I got an email from a local shelter recently, noting that they had just taken in a purebred 8 week old boxer puppy that had been tied to a pole outside of their offices that morning. They asked if the rescue that I work with would be interested in taking the puppy so she wouldn’t have to spend any kennel time. The kennels were full and our ability to take this pup meant that they didn’t have to make hard decisions to try to make room for her. I took one look at the photo they emailed over and leaped at the opportunity (not that I wouldn’t have reacted equally quickly for any pure or mixed breed puppy photo they might have sent over). However, of the many dogs I’ve fostered, I haven’t ever fostered a boxer or boxer mix, so figured it could be fun and different. I know a little about boxers, but when I get a new foster into my home, I always try to read up far more on the breed or breeds that might be in that dog so that I can try to understand them better start to determine what might be a good home based both on general genetics and the dog’s actual personality.
Now, as I type, the puppy is napping in my lap. We’re calling her Brooklyn like the Brooklyn Boxer – a name that is tough but cute enough to be appealing to a potential adopter. We have to think of those sorts of things, you know. She is, beyond a shadow of a doubt, a purebred boxer, complete with huge floppy paws and that cuddly needy personality that boxers can have. She appears to be well taken care of and a good weight. She is apparently already potty trained and knows “sit”. Someone has obviously done some work with her. We are all wondering what sequence of events led her to be tied to that pole in front of the shelter. Was she a gift to someone who really didn’t want a dog? Did she get out while the owners were on vacation? Was she purchased the day that her owners lost their job/house/minds and they realized they couldn’t care for her needs? Did she chew up someone’s favorite pair of shoes and get banished? Did she poop on mom’s Persian rug or in dad’s shoes? We can’t imagine someone would already think she was too big but we have heard odder reasons for surrendering a dog. I think we’ll never know why she, and millions of other adorable puppies and stellar adult purebred dogs, end up in shelters. Whatever the reasons, there are people who volunteer their time to foster for the thousands of rescue groups across the nation and get the joyous job of welcoming some of these babies into our homes and hearts for a short time until we can find them forever homes. However there are, unfortunately, never enough of these people to handle the increasing overpopulation crisis and pets, even purebred ones, do die.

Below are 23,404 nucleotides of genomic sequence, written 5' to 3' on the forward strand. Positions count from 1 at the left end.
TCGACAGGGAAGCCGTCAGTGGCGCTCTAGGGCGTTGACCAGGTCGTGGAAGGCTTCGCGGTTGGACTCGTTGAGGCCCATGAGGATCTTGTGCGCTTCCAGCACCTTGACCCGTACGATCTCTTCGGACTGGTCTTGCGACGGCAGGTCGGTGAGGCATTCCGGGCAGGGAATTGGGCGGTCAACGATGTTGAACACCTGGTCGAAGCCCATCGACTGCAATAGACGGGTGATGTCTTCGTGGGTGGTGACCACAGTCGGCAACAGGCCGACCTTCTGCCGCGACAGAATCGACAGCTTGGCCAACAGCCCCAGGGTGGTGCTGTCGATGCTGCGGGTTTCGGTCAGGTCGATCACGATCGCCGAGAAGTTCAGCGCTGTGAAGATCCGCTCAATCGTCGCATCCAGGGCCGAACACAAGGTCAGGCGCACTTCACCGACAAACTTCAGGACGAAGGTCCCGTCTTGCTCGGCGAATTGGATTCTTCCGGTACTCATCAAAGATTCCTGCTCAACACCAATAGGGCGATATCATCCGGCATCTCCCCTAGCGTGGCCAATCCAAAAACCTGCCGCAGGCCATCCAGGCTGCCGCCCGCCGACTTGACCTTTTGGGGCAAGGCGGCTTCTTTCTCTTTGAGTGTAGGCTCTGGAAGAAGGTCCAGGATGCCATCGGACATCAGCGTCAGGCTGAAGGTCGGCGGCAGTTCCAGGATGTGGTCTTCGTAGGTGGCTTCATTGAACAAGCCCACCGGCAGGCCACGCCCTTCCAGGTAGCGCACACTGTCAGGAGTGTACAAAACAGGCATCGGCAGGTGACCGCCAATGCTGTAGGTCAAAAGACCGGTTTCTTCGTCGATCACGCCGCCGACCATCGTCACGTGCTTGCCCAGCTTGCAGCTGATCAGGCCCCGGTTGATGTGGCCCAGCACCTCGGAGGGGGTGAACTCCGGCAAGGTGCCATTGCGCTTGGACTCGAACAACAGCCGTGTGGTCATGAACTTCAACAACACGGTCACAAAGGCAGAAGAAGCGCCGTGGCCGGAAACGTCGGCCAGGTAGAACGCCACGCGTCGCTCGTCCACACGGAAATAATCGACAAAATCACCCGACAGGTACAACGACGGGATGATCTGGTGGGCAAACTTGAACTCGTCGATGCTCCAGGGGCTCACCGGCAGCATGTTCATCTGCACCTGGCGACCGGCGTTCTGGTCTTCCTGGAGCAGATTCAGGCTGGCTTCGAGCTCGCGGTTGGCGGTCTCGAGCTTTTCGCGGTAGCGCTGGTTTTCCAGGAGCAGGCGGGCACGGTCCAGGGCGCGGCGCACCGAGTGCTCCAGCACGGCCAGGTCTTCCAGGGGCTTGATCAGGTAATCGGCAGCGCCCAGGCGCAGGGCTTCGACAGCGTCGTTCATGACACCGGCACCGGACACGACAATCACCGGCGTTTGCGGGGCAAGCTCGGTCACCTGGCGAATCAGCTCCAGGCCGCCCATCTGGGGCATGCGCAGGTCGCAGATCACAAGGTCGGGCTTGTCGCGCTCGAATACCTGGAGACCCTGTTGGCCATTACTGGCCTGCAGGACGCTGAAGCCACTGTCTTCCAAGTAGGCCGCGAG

It is estimated that 25-40% of the 6 million pets that end up in shelters are purebred dogs. A random sampling of shelters I work with has confirmed this, with some organizations stating that, in the current economy, the number is actually even higher. If a person loses their job, it doesn’t really matter if the dog they can’t afford to care for is a purebred or not.
And in case you are wondering about cats, the pure breed cat issue is far less severe. While the total number of cats in shelters is high and unconscionable, the numbers of purebred cats has hovered around 10% for many years, even as the number of purebred dogs has risen. However, if you are looking for a purebred cat, there are a number of rescues for any breed you might be interested in. Many breed specific cat rescues are associated with breeders of those particular varieties as an extension of their commitment to the breed they represent.
Remember, every pet bought from a breeder, reputable or not, means a deserving, healthy, friendly pet may have to be put down in a shelter or sentenced to living out their lives in a kennel. Always think adoption – who knows, you may just find the purebred Golden, Shepherd, or Lab, or even Siamese cat you’ve been dreaming of!